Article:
illustration by Tamzin B. Smith
we could see was pink flamingos. Pink flamingo cup holders, pink
flamingo straws, pink flamingo cocktail flags. . . . We detected a
theme here. Boats were circling the anchorage, waiting to be called
into the raft that was in the making. And people (wearing pink flamingo
duds) were ably manning those boats. Someone in a pink flamingo hat was
shouting orders so that each vessel miraculously maneuvered into
position to create a perfect sunflower--the elusive circular formation
that every boat club tries but not every boat club manages to pull off.
This one seemed to be forming up without a hitch. We were impressed. I
was impressed, anyway. Paul didn't know enough about what was going on
to have an opinion one way or another. He just took it in stride like a
two-year-old takes a bow wave. "A circle?" he said. "What a smart idea!
Which one's the bar boat?" He's a quick study, I'll give him that.
had been invited to a gathering of the Chesapeake Bristol Club, a
society of eighty or so Bay boaters who, club name notwithstanding, may
or may not own a Bristol yacht. The club was founded in 1974 by people
who owned and raced those venerable vessels (built in Bristol, R.I. in
the 1960s, '70s and '80s) but it has long since evolved into a cruising
club open to all. The majority of club boats now are not Bristols, and
one isn't even a sailboat; it's a trawler.
Our friends Joel
Gross and Tom Finnin had invited us along for the day's revelry--a big
blowout of a party in Mill Creek, not far from where Joel keeps his
Bristol 32,Chantey. (This is
the Mill Creek just south of the Chesapeake Bay Bridge, near
Annapolis.) The theme was flamingos (duh) and everything was pink--pink
food, pink napkins, pink punch. Someone gave me a flashing pink
flamingo brooch to wear. Paul was holding a pink flamingo cup. "Bottoms
up," he said cheerily. He wasn't toasting; he was saluting some blonde
babe who was bending over the life line to rearrange a fender. "Swell
party!" he said.
I decided that a cup filled with some pink
frothy stuff might be just the thing to slake my thirst, and, well, you
know how easily those pink frothy sips slide down a parched throat--I
got pretty happy. So did Paul. So did the guy in the flamingo hat. (I
think he's the one who went swimming at some point. He made a big
splash--some of the spray landed in my drink.) As evening approached
the designated drivers maneuvered out of the circle, one by one, and
found their own anchorages. And we, with a decidedly sober Joel at the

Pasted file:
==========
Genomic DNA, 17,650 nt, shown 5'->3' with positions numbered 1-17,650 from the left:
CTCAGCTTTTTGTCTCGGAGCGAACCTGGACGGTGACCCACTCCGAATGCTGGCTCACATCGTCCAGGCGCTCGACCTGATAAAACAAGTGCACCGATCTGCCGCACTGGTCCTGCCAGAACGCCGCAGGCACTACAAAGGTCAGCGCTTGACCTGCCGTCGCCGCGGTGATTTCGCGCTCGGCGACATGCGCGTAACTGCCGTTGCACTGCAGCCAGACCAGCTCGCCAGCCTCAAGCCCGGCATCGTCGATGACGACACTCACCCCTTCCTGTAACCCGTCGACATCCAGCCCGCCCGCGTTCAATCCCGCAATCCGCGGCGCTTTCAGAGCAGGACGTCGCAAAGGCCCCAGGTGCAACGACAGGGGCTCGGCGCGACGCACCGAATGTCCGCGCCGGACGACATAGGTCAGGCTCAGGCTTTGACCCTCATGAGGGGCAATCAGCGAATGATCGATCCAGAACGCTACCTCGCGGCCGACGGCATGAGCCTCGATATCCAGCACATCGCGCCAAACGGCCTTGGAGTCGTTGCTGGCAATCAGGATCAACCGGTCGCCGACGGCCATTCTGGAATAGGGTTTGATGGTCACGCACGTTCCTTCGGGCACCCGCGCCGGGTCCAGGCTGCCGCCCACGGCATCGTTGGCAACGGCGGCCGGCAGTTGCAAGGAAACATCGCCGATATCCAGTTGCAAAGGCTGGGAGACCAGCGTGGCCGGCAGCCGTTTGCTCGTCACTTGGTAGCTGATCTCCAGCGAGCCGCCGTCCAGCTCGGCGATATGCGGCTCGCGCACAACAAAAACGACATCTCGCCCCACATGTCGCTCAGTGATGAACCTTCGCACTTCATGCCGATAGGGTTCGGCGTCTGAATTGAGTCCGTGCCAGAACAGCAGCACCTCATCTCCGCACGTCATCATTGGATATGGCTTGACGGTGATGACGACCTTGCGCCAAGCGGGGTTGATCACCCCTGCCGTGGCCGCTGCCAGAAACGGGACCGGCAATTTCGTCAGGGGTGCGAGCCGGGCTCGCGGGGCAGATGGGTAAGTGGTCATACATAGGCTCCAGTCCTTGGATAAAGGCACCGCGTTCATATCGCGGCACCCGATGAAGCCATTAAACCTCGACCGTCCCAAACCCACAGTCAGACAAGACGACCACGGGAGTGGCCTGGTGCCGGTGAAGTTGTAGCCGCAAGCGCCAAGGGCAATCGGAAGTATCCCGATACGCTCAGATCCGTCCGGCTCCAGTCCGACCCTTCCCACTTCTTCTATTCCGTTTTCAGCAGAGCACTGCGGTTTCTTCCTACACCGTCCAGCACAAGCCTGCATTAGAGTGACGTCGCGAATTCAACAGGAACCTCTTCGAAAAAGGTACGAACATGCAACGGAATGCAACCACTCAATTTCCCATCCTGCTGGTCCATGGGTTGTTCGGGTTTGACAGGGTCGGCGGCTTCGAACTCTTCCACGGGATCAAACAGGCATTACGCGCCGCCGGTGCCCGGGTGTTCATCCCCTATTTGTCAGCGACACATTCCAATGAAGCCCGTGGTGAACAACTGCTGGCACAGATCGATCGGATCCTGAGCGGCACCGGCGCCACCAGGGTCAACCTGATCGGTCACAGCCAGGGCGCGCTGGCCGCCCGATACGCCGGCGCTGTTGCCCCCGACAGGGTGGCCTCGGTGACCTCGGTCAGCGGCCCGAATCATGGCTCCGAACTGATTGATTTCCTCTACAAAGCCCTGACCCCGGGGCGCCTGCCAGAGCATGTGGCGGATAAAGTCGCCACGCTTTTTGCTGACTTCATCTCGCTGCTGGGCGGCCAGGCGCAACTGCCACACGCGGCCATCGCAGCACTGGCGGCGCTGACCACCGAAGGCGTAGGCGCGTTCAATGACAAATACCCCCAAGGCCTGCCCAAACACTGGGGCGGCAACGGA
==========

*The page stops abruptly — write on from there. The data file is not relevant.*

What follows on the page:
helm, eventually slid back toChantey's dock and called it a day.
"So . . . you're saying we could do thatevery weekend?" Paul asked me incredulously. He was quite impressed by this whole boat club business. "And they'd actually let us join?"
"We'd have to prove ourselves," I said.
"Hey, I can jump in the water without spilling my drink, same as the next guy," Paul said.
"I think it's a tad more involved," I said.
But the truth is, we could join that club. Wecouldjoin any number of clubs hereabouts. And we probably should. "Proving"
ourselves would be about as onerous as ponying up the dues, providing a
tasty casserole on occasion and being serious about boating. We
wouldn't have to be experts; we'd just have towantto be experts someday. We'd have to be willing to learn, willing to
share, willing to help. . . . In the end, we'd be better off for the
experience. Better sailors, better boaters, better boating partners.
clubs are as prevalent as boat designs. Ostensibly founded to promote
seamanship--you'll see that in just about every club's manifesto--they
are first and foremost (I don't care what their literature says) social
entities, where like-minded individuals open their hearts, their
cockpits and their liquor lockers to each other on a regular basis. And
that can happen on the docks of some fancy clubhouse, huddled around
someone's kitchen table in January or rafted up in a quiet anchorage.
But of course the benefits go far beyond the social realm. That is,
boat clubs really do make better and more knowledgeable boaters. It's
inevitable, with all the impromptu cockpit seminars, all the weekend
academies, all the website chat rooms full of pithy tips. Add to that
the camaraderie--casseroles and rum recipes are just a bonus.
Can anybody spell flamingo?